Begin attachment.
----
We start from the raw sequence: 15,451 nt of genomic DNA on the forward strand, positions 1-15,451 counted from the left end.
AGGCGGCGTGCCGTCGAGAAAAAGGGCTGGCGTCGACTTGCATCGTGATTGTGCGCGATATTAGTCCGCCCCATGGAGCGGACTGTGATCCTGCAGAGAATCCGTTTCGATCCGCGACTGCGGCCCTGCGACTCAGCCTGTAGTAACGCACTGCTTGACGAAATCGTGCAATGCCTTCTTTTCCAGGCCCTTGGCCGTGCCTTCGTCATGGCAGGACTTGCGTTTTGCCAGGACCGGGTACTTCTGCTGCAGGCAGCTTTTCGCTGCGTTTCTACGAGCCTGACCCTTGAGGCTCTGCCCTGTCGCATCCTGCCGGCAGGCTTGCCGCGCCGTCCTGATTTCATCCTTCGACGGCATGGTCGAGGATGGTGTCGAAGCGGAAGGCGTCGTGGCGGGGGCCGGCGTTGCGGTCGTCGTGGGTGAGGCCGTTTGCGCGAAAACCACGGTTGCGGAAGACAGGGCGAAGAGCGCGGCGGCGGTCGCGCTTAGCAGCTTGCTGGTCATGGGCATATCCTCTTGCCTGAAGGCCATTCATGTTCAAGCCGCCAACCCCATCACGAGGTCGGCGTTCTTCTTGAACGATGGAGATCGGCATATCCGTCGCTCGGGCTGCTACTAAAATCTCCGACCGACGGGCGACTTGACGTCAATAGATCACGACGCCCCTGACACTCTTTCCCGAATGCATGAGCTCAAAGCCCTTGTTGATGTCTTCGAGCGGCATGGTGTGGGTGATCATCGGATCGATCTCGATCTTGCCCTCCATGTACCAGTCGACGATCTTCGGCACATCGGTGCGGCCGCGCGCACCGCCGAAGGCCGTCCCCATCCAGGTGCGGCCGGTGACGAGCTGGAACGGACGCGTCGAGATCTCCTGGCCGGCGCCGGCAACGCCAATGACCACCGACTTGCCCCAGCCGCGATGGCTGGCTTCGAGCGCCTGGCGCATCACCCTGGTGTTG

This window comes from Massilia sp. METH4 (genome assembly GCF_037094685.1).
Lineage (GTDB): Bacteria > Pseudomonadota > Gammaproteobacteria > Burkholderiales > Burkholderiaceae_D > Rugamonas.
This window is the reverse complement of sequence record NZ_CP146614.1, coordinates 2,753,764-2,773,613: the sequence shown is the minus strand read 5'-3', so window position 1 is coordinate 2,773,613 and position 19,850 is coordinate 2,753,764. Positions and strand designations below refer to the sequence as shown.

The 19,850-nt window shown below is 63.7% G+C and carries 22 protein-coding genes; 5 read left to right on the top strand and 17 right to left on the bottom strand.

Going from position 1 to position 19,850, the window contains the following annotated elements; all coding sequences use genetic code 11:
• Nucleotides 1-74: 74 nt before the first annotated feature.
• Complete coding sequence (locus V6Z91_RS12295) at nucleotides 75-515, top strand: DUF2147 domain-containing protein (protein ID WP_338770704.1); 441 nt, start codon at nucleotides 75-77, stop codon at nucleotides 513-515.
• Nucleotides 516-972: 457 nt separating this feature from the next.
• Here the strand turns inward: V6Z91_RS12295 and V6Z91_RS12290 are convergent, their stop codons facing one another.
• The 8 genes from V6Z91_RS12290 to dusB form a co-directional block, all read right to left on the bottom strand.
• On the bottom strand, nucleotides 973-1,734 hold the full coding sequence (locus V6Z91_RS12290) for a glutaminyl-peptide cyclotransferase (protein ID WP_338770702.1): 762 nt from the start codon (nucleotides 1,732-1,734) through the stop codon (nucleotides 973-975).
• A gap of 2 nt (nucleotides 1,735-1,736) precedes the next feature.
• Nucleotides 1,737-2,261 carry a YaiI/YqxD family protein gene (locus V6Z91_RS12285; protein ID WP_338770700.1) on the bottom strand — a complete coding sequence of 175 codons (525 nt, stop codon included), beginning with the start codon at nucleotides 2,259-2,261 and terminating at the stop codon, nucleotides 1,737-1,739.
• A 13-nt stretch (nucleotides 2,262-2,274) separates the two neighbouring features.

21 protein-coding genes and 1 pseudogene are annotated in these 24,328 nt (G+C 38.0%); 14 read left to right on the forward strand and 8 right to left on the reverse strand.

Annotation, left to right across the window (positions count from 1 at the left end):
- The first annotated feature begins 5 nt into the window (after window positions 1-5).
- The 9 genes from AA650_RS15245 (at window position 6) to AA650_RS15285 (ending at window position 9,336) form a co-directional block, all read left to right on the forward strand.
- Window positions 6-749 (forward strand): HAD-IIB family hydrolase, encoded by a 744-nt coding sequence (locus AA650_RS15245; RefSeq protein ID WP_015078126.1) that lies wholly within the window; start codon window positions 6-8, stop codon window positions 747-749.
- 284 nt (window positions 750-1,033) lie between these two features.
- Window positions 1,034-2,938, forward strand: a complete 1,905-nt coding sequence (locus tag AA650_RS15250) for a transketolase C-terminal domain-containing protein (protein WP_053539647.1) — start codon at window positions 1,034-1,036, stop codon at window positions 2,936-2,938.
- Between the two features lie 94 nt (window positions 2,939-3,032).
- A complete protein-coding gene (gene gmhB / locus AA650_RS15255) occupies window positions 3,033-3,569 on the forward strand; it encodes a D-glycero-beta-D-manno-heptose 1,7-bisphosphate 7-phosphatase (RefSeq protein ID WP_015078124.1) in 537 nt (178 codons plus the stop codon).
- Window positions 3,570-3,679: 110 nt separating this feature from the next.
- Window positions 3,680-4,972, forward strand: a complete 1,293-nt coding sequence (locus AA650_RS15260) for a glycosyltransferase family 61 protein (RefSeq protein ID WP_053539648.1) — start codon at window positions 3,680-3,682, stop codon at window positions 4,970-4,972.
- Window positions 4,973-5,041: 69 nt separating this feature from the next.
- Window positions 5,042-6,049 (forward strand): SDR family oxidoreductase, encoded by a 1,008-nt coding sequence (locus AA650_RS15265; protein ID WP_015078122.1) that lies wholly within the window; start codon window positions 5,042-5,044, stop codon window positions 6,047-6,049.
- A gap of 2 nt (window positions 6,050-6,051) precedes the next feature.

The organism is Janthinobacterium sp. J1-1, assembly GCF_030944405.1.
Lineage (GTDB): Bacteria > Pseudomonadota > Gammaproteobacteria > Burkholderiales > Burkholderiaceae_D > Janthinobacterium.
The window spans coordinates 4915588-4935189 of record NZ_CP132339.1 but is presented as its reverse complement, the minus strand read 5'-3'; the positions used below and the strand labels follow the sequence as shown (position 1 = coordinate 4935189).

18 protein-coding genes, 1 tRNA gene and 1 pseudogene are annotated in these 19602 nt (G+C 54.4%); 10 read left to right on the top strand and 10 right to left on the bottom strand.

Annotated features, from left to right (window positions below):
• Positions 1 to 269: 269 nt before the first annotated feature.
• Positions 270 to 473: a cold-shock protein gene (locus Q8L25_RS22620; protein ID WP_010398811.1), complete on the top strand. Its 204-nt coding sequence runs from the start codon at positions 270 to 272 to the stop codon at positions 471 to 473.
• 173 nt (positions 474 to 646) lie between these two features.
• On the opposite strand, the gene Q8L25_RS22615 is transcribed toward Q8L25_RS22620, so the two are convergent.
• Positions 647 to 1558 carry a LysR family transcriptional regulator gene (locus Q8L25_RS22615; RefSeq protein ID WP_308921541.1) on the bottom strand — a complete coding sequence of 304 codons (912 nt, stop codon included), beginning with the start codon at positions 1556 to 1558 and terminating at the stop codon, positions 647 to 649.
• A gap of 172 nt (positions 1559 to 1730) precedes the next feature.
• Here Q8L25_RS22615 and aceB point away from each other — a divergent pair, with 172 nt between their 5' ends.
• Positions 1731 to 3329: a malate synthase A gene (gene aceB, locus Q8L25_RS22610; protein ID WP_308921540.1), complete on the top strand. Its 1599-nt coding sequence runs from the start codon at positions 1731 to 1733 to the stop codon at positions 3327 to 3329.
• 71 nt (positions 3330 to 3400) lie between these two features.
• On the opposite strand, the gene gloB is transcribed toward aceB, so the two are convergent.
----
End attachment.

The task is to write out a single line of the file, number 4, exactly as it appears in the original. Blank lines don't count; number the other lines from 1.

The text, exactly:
Lineage (GTDB): Bacteria > Pseudomonadota > Gammaproteobacteria > Burkholderiales > Burkholderiaceae_D > Rugamonas.